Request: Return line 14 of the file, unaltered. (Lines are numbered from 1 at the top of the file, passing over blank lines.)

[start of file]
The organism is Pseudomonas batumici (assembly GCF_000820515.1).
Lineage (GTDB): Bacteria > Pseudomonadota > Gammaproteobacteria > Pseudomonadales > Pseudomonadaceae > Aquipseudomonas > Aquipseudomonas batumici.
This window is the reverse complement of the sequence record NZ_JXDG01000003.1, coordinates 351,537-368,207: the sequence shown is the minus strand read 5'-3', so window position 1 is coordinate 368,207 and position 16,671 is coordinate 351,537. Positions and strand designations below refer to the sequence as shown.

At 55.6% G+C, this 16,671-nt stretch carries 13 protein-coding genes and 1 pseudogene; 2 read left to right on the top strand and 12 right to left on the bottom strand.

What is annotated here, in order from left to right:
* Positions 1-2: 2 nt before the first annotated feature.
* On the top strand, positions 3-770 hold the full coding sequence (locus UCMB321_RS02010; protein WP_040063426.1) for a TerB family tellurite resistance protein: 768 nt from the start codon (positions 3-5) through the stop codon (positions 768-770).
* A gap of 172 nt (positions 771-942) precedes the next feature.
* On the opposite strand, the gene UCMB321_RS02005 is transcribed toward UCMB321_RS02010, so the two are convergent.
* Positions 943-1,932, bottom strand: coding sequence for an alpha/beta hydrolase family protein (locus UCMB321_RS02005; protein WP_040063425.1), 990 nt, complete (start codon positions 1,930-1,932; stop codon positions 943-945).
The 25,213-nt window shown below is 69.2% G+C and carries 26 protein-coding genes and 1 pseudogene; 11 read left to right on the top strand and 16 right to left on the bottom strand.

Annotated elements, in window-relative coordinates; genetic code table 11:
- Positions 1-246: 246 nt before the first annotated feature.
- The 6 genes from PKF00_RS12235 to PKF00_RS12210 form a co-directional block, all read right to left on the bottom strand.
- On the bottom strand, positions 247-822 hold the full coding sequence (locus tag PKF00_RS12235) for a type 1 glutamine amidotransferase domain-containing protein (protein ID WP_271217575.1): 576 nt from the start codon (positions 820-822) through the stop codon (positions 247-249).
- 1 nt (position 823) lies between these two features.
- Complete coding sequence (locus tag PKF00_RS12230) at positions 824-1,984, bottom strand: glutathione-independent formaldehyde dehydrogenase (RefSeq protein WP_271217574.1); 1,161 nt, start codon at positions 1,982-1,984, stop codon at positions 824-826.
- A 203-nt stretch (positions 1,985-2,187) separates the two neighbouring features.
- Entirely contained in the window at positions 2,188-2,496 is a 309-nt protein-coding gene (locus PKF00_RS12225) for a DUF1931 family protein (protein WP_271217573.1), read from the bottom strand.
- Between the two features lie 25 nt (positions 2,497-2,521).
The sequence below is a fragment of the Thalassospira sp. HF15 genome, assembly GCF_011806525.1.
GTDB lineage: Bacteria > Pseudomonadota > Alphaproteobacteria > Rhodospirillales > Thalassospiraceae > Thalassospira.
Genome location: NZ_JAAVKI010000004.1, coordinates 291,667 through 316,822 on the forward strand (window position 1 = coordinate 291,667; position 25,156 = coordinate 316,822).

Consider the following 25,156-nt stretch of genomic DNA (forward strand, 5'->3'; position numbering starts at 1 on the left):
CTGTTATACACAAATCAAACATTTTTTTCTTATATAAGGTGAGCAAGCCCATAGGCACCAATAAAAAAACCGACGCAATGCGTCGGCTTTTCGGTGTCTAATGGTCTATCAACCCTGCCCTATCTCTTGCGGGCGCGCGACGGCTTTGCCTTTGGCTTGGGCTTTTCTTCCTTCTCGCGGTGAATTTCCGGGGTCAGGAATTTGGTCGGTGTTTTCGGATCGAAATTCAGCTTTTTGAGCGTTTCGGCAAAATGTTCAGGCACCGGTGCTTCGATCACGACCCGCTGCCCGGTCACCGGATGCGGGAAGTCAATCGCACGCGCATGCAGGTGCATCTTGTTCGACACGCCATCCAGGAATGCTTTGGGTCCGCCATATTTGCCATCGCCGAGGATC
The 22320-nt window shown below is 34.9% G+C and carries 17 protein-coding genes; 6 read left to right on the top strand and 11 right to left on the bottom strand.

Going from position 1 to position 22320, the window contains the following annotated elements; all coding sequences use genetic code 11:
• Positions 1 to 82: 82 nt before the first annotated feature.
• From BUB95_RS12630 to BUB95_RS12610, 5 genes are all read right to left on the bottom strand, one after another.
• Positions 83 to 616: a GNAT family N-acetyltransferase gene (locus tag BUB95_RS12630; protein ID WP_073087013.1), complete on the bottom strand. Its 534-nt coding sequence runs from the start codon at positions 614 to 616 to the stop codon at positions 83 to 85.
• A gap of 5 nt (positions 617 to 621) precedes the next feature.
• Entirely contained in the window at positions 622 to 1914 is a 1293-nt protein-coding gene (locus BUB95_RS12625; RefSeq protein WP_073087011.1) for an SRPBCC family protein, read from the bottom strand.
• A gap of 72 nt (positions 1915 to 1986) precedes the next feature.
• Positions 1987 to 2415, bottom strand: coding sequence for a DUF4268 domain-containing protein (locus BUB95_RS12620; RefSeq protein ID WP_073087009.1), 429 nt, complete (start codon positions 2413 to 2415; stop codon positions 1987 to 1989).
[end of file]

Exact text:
- The 6 genes from PKF00_RS12235 to PKF00_RS12210 form a co-directional block, all read right to left on the bottom strand.